roguish in merriment and good humor; jocular; like a wag: Fielding and Sterne are waggish writers.
The origin of waggish is uncertain. It was first recorded in 1580–90.
He was always ready for either a fight or a frolic; but had more mischief than ill will in his composition, and, with all his overbearing roughness, there was a strong dash of waggish good humor at the bottom.
They had recognized the goodness of his heart, the charm of his glance, his waggish temperament.
Informal. a retail item that is heavily discounted for a very limited time in order to draw customers to the store. b. the price of such an item.
Doorbuster originally (in the 1890s) meant “one who breaks into or forces his way into a room or building.” By the first part of the 20th century, doorbuster also meant “a retail item heavily discounted for a short time to attract customers,” and towards the end of the 20th century, a doorbuster meant “a tool or device to force doors open.” The words bust and buster arose in the mid-17th century as regional or colloquial pronunciations of burst and burster, as also happened with curse and cuss, arse and ass, and parcel and passel.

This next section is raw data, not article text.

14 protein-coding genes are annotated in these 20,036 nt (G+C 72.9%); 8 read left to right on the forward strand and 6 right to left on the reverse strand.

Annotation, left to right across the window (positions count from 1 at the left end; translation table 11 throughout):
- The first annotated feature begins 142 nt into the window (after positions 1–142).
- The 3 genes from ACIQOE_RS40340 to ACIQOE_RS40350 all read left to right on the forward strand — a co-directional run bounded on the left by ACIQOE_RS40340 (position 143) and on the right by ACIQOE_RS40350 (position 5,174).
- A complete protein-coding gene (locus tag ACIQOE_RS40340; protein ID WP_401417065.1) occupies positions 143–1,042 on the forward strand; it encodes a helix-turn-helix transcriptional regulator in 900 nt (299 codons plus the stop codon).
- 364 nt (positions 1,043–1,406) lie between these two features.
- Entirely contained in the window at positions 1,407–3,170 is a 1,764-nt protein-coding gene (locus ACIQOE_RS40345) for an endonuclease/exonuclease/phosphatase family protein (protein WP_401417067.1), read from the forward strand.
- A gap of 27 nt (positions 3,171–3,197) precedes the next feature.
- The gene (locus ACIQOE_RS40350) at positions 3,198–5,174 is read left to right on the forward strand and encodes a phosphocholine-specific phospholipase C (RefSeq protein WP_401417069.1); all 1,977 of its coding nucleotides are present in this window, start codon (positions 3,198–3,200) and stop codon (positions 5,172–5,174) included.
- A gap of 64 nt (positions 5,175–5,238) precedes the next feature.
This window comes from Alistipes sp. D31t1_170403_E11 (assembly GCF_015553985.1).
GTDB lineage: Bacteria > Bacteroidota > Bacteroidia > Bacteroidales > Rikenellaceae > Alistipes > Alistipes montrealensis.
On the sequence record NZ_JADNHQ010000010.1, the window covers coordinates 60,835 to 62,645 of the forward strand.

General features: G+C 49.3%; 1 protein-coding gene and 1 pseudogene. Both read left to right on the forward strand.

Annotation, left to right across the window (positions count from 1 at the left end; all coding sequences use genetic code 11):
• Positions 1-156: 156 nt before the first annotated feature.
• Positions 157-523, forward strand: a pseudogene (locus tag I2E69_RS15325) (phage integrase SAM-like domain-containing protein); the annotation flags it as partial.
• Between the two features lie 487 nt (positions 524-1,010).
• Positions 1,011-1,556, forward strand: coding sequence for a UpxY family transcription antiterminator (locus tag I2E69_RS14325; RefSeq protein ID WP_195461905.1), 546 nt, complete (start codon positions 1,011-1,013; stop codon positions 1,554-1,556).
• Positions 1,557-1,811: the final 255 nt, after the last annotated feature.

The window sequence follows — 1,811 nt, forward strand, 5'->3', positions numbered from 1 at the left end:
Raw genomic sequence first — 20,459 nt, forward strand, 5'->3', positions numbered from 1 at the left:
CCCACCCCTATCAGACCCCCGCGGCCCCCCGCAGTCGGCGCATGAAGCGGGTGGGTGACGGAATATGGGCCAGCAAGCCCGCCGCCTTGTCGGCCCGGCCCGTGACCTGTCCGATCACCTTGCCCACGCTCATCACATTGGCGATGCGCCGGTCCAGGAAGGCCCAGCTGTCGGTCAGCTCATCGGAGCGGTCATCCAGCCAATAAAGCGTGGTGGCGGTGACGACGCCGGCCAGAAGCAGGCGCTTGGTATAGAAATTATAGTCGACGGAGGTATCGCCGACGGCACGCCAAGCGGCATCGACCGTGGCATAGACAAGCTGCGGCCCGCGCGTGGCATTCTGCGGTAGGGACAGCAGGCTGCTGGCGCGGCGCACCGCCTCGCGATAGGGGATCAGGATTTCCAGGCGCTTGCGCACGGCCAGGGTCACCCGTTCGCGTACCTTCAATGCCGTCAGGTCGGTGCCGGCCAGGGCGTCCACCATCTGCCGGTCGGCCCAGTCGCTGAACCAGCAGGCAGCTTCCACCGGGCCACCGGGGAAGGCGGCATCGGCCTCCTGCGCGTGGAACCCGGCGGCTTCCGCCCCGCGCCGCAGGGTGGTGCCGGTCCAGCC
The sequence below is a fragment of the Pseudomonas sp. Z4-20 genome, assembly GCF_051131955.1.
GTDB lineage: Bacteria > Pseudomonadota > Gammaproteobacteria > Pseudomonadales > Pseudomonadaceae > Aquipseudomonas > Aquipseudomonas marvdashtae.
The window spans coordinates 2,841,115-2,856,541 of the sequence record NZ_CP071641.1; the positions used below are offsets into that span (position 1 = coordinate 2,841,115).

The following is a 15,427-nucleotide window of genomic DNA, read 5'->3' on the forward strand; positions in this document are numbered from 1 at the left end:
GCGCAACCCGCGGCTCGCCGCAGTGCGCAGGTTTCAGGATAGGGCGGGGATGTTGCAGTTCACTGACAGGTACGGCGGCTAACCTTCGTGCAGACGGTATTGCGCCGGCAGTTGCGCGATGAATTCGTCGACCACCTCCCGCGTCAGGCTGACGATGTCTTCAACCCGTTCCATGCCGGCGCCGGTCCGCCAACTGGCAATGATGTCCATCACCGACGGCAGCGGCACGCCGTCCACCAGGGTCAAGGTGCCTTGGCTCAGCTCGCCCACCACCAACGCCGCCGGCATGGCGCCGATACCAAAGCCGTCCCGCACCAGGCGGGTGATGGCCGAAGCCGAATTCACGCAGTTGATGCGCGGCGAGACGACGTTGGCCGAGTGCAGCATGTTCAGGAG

At night, they slept in sleeping bags and hammocks as they prepared for the year’s biggest competition: beating their neighbors to discounted doorbusters.
Stores run “doorbuster” sales on the day after Thanksgiving, offering huge markdowns for a few hours, or “one-day sales” every day, because fostering a sense of time pressure, however artificial, makes shoppers more willing to buy.
a person who gives thanks.
Thanksgiver entered English in the early 1600s.
I am a Thanksgiver. I have a generous and grateful nature. I also have a splendid appetite.
Wherefore we find (our never-to-be-forgotten) example, the devout thanksgiver, David, continually declaring the great price he set upon the divine favours …